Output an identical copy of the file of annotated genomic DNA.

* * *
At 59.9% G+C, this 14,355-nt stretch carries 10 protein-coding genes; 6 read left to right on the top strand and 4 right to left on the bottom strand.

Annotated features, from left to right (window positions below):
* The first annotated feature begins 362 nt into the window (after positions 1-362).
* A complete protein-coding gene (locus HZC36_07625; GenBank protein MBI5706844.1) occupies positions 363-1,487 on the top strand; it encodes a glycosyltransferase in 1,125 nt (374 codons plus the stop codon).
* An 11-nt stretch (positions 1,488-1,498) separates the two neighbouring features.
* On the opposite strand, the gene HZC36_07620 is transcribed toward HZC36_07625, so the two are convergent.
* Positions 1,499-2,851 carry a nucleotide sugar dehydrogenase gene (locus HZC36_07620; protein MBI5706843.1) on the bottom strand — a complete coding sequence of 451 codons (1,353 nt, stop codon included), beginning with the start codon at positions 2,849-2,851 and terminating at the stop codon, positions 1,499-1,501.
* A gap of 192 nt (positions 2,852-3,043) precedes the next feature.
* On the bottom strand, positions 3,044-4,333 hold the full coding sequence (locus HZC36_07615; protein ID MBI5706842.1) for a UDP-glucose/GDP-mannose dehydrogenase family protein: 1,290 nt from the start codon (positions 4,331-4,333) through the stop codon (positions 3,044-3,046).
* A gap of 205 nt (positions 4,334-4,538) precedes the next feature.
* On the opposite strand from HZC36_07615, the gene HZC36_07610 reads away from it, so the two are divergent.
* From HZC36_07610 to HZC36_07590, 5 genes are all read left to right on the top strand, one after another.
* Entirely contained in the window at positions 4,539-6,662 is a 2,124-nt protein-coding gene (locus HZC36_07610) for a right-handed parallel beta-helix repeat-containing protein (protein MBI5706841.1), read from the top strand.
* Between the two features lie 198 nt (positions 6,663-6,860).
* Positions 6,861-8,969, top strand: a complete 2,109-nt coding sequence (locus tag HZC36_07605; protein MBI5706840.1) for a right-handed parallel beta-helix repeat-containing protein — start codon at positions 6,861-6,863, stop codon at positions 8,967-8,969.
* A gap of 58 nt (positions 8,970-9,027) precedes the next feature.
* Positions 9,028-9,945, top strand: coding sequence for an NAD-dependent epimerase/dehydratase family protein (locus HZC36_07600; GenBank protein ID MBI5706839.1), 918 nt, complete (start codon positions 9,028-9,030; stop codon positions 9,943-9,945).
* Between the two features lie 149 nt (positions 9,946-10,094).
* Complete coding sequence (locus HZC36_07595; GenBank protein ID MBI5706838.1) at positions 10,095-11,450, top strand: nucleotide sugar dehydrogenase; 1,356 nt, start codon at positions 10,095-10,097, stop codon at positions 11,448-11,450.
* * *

At 59.9% G+C, this 14,355-nt stretch carries 10 protein-coding genes; 6 read left to right on the top strand and 4 right to left on the bottom strand.

Annotated features, from left to right (window positions below):
* The first annotated feature begins 362 nt into the window (after positions 1-362).
* A complete protein-coding gene (locus HZC36_07625; GenBank protein MBI5706844.1) occupies positions 363-1,487 on the top strand; it encodes a glycosyltransferase in 1,125 nt (374 codons plus the stop codon).
* An 11-nt stretch (positions 1,488-1,498) separates the two neighbouring features.
* On the opposite strand, the gene HZC36_07620 is transcribed toward HZC36_07625, so the two are convergent.
* Positions 1,499-2,851 carry a nucleotide sugar dehydrogenase gene (locus HZC36_07620; protein MBI5706843.1) on the bottom strand — a complete coding sequence of 451 codons (1,353 nt, stop codon included), beginning with the start codon at positions 2,849-2,851 and terminating at the stop codon, positions 1,499-1,501.
* A gap of 192 nt (positions 2,852-3,043) precedes the next feature.
* On the bottom strand, positions 3,044-4,333 hold the full coding sequence (locus HZC36_07615; protein ID MBI5706842.1) for a UDP-glucose/GDP-mannose dehydrogenase family protein: 1,290 nt from the start codon (positions 4,331-4,333) through the stop codon (positions 3,044-3,046).
* A gap of 205 nt (positions 4,334-4,538) precedes the next feature.
* On the opposite strand from HZC36_07615, the gene HZC36_07610 reads away from it, so the two are divergent.
* From HZC36_07610 to HZC36_07590, 5 genes are all read left to right on the top strand, one after another.
* Entirely contained in the window at positions 4,539-6,662 is a 2,124-nt protein-coding gene (locus HZC36_07610) for a right-handed parallel beta-helix repeat-containing protein (protein MBI5706841.1), read from the top strand.
* Between the two features lie 198 nt (positions 6,663-6,860).
* Positions 6,861-8,969, top strand: a complete 2,109-nt coding sequence (locus tag HZC36_07605; protein MBI5706840.1) for a right-handed parallel beta-helix repeat-containing protein — start codon at positions 6,861-6,863, stop codon at positions 8,967-8,969.
* A gap of 58 nt (positions 8,970-9,027) precedes the next feature.
* Positions 9,028-9,945, top strand: coding sequence for an NAD-dependent epimerase/dehydratase family protein (locus HZC36_07600; GenBank protein ID MBI5706839.1), 918 nt, complete (start codon positions 9,028-9,030; stop codon positions 9,943-9,945).
* Between the two features lie 149 nt (positions 9,946-10,094).
* Complete coding sequence (locus HZC36_07595; GenBank protein ID MBI5706838.1) at positions 10,095-11,450, top strand: nucleotide sugar dehydrogenase; 1,356 nt, start codon at positions 10,095-10,097, stop codon at positions 11,448-11,450.